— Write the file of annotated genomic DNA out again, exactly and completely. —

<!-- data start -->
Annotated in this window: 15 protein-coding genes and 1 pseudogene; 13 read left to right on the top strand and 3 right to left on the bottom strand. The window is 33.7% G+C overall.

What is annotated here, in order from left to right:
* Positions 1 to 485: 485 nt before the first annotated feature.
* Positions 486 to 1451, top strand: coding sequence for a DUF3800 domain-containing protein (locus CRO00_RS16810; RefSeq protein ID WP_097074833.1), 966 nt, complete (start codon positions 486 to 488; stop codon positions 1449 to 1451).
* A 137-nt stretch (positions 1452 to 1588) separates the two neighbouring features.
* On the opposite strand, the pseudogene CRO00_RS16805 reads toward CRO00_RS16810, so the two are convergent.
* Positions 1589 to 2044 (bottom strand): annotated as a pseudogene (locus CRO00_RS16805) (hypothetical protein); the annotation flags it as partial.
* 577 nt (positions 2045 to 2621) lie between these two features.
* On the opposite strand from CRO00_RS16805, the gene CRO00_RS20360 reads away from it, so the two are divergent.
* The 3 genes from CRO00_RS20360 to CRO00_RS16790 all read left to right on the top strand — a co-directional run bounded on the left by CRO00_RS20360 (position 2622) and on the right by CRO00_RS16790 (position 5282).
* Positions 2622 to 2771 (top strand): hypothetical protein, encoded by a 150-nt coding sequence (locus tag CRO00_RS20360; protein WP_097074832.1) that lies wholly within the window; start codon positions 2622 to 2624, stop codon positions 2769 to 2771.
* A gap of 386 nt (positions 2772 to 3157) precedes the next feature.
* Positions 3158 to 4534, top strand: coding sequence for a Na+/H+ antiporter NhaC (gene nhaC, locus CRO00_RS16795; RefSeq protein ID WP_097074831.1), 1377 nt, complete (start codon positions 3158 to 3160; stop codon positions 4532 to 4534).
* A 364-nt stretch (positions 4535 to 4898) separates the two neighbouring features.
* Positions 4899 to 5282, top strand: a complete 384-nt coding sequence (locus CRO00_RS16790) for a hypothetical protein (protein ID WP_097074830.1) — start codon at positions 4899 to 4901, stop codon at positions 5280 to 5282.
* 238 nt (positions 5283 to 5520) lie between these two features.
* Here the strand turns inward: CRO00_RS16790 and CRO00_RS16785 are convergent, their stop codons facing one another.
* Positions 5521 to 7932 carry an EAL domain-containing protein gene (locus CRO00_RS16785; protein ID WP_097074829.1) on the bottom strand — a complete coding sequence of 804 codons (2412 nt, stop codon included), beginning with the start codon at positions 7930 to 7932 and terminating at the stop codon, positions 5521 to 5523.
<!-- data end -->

Annotated in this window: 15 protein-coding genes and 1 pseudogene; 13 read left to right on the top strand and 3 right to left on the bottom strand. The window is 33.7% G+C overall.

What is annotated here, in order from left to right:
* Positions 1 to 485: 485 nt before the first annotated feature.
* Positions 486 to 1451, top strand: coding sequence for a DUF3800 domain-containing protein (locus CRO00_RS16810; RefSeq protein ID WP_097074833.1), 966 nt, complete (start codon positions 486 to 488; stop codon positions 1449 to 1451).
* A 137-nt stretch (positions 1452 to 1588) separates the two neighbouring features.
* On the opposite strand, the pseudogene CRO00_RS16805 reads toward CRO00_RS16810, so the two are convergent.
* Positions 1589 to 2044 (bottom strand): annotated as a pseudogene (locus CRO00_RS16805) (hypothetical protein); the annotation flags it as partial.
* 577 nt (positions 2045 to 2621) lie between these two features.
* On the opposite strand from CRO00_RS16805, the gene CRO00_RS20360 reads away from it, so the two are divergent.
* The 3 genes from CRO00_RS20360 to CRO00_RS16790 all read left to right on the top strand — a co-directional run bounded on the left by CRO00_RS20360 (position 2622) and on the right by CRO00_RS16790 (position 5282).
* Positions 2622 to 2771 (top strand): hypothetical protein, encoded by a 150-nt coding sequence (locus tag CRO00_RS20360; protein WP_097074832.1) that lies wholly within the window; start codon positions 2622 to 2624, stop codon positions 2769 to 2771.
* A gap of 386 nt (positions 2772 to 3157) precedes the next feature.
* Positions 3158 to 4534, top strand: coding sequence for a Na+/H+ antiporter NhaC (gene nhaC, locus CRO00_RS16795; RefSeq protein ID WP_097074831.1), 1377 nt, complete (start codon positions 3158 to 3160; stop codon positions 4532 to 4534).
* A 364-nt stretch (positions 4535 to 4898) separates the two neighbouring features.
* Positions 4899 to 5282, top strand: a complete 384-nt coding sequence (locus CRO00_RS16790) for a hypothetical protein (protein ID WP_097074830.1) — start codon at positions 4899 to 4901, stop codon at positions 5280 to 5282.
* 238 nt (positions 5283 to 5520) lie between these two features.
* Here the strand turns inward: CRO00_RS16790 and CRO00_RS16785 are convergent, their stop codons facing one another.
* Positions 5521 to 7932 carry an EAL domain-containing protein gene (locus CRO00_RS16785; protein ID WP_097074829.1) on the bottom strand — a complete coding sequence of 804 codons (2412 nt, stop codon included), beginning with the start codon at positions 7930 to 7932 and terminating at the stop codon, positions 5521 to 5523.